Can seaweed be the green bullet for cattle emissions? I Prof. Ermias Kebreab
California has regulations requiring dairy farmers and other producers to cut methane emissions by 40% by 2030 (New Zealand's CCC recommendation is a 13% reduction).
So what how can we adopt the superfood of seaweed that UC Davis scientists have found cuts methane emission by over 80%, into a NZ farming system?
“Since much of a dairy’s methane emissions come from the animal itself, nutrition can play a big role in finding solutions,” said Kebreab.
“One of the key things we know talking to farmers is that they spend a lot of time building their water schemes and they are hesitant to trust them to work so by putting that assurance in their pockets they can leave home,” explains Jesse Teat, Waterwatch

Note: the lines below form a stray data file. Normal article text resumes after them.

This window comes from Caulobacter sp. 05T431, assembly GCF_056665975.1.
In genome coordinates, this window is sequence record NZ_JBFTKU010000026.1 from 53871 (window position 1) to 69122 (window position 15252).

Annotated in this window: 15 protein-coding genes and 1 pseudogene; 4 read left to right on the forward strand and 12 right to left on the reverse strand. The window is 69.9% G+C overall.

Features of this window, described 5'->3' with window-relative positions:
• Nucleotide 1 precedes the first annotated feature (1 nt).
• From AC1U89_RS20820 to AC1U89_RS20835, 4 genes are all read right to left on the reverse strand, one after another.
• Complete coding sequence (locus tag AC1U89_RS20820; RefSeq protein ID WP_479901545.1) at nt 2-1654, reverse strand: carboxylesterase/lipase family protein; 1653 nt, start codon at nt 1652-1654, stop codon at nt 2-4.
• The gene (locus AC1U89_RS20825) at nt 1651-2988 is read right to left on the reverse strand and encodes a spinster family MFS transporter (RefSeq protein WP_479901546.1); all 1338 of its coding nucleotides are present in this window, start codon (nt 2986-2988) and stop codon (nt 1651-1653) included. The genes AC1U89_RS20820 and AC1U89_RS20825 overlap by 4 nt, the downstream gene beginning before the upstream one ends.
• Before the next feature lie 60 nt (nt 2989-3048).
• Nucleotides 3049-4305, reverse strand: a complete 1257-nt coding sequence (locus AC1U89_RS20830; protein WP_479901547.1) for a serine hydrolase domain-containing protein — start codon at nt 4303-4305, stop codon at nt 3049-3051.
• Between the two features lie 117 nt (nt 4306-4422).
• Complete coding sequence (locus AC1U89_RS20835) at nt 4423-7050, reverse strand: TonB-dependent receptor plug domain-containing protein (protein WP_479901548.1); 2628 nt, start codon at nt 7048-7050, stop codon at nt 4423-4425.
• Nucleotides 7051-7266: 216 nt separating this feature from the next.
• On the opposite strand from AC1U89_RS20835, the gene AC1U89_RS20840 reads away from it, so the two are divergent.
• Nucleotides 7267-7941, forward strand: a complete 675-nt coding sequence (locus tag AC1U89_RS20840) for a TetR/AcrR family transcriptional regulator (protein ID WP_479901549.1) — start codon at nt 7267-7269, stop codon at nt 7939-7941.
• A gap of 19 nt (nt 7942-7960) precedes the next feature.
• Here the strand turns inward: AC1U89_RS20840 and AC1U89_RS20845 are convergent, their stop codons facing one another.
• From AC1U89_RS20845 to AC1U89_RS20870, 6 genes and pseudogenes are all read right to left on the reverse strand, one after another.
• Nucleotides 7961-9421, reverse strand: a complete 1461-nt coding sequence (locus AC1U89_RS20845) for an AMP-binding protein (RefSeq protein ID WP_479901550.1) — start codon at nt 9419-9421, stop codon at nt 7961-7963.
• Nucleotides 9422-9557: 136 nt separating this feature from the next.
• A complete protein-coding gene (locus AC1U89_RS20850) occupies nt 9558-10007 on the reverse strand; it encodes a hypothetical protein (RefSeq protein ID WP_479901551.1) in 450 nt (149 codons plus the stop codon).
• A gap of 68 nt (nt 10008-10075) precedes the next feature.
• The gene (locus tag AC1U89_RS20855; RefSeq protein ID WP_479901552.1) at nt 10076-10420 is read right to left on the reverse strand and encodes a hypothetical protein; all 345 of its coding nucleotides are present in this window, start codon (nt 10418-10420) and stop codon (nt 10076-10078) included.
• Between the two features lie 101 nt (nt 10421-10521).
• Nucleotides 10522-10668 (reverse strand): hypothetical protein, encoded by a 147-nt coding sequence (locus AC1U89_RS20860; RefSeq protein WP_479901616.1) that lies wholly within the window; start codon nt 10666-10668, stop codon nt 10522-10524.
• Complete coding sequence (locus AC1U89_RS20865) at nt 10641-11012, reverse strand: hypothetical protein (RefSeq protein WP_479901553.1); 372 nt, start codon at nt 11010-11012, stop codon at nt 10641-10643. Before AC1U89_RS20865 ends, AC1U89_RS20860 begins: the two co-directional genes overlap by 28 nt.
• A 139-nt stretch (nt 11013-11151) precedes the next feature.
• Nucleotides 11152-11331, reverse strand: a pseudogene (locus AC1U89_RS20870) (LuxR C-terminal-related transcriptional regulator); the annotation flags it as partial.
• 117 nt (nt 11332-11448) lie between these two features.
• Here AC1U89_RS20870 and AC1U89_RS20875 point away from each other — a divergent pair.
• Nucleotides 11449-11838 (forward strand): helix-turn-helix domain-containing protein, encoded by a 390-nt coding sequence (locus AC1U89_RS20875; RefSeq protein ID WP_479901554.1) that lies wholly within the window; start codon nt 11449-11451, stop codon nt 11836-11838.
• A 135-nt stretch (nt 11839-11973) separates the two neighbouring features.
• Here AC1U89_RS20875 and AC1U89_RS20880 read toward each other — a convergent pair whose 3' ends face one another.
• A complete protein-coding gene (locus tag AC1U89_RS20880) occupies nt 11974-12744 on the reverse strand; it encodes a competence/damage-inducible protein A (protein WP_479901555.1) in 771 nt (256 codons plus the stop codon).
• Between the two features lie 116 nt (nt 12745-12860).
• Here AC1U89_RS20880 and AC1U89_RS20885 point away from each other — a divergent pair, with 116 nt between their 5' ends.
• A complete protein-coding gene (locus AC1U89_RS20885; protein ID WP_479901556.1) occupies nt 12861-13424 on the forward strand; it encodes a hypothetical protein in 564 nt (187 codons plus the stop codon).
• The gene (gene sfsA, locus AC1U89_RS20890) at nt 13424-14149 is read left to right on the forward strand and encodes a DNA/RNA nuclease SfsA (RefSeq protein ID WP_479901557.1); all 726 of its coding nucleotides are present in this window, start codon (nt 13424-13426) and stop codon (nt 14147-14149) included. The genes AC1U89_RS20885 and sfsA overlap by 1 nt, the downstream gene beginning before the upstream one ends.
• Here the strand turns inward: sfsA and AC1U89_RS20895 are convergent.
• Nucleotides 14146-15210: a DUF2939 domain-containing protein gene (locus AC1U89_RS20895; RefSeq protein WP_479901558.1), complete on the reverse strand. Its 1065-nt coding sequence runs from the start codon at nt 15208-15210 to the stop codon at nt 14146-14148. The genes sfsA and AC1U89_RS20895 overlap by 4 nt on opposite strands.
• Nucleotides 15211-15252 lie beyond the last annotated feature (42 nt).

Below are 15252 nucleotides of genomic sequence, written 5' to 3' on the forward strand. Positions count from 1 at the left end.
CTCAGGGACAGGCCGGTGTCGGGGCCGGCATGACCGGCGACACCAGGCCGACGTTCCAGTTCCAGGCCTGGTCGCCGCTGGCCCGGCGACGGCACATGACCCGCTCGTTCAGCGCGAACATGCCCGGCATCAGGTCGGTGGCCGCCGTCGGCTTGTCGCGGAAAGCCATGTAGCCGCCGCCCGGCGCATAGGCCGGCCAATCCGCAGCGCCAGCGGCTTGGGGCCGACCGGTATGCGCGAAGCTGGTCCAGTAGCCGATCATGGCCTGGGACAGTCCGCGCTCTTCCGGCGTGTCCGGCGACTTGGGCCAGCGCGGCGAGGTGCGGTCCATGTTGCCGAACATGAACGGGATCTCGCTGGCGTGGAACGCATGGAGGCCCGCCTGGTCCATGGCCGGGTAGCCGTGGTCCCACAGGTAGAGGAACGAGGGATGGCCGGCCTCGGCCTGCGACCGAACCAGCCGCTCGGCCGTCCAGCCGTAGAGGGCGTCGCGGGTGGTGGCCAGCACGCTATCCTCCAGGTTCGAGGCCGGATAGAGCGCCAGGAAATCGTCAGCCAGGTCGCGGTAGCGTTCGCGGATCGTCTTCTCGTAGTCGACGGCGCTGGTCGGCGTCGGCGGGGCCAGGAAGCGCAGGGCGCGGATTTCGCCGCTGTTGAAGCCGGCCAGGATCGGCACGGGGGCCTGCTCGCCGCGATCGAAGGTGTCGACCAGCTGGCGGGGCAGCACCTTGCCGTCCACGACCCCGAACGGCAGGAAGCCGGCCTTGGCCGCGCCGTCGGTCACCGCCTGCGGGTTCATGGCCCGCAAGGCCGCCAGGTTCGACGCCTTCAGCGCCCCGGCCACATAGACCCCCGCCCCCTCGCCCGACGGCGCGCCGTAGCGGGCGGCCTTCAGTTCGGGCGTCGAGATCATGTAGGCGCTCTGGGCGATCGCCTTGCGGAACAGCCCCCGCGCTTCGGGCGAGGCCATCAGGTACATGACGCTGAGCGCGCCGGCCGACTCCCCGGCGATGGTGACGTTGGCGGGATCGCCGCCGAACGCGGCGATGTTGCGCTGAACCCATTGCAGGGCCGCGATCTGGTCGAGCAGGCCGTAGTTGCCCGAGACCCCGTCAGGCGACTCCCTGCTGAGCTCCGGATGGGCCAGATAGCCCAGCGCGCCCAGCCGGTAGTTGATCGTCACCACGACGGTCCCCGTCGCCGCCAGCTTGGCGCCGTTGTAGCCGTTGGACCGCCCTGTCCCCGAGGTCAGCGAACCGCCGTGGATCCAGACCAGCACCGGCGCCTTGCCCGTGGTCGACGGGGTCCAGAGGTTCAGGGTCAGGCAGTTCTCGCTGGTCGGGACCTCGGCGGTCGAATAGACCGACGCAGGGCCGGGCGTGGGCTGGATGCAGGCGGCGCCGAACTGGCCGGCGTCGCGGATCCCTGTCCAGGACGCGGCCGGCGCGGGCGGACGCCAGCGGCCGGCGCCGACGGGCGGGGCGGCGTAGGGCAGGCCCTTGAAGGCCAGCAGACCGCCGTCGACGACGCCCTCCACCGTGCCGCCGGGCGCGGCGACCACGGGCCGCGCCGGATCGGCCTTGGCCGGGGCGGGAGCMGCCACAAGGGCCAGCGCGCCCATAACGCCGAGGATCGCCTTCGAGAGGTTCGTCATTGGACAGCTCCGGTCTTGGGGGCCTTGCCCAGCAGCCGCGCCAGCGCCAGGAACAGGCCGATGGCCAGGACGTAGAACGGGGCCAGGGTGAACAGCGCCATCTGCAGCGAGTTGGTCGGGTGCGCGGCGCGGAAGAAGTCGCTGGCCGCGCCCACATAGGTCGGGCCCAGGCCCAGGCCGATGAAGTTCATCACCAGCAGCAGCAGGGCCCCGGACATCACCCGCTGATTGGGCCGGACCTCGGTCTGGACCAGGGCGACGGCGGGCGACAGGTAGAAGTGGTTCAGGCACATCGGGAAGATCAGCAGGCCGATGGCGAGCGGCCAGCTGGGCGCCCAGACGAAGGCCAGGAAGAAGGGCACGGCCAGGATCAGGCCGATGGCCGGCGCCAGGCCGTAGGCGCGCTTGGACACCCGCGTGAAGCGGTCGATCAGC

As our Thought Maker brought to you by Multiscapes at Lincoln University, Prof. Ermias Kebreab is a Director, World Food Center & Professor and Sesnon Endowed Chair | University of California, Davis.
His team have been studying how seaweed as a feed additive can reduce methane emissions in cattle by over 80% as only 1% of their diet.
But, does it affect the taste of meat or milk?
Sarah also discusses with Ermais the work he is doing in lifting milk production in his home country of Eritrea in Eastern Africa.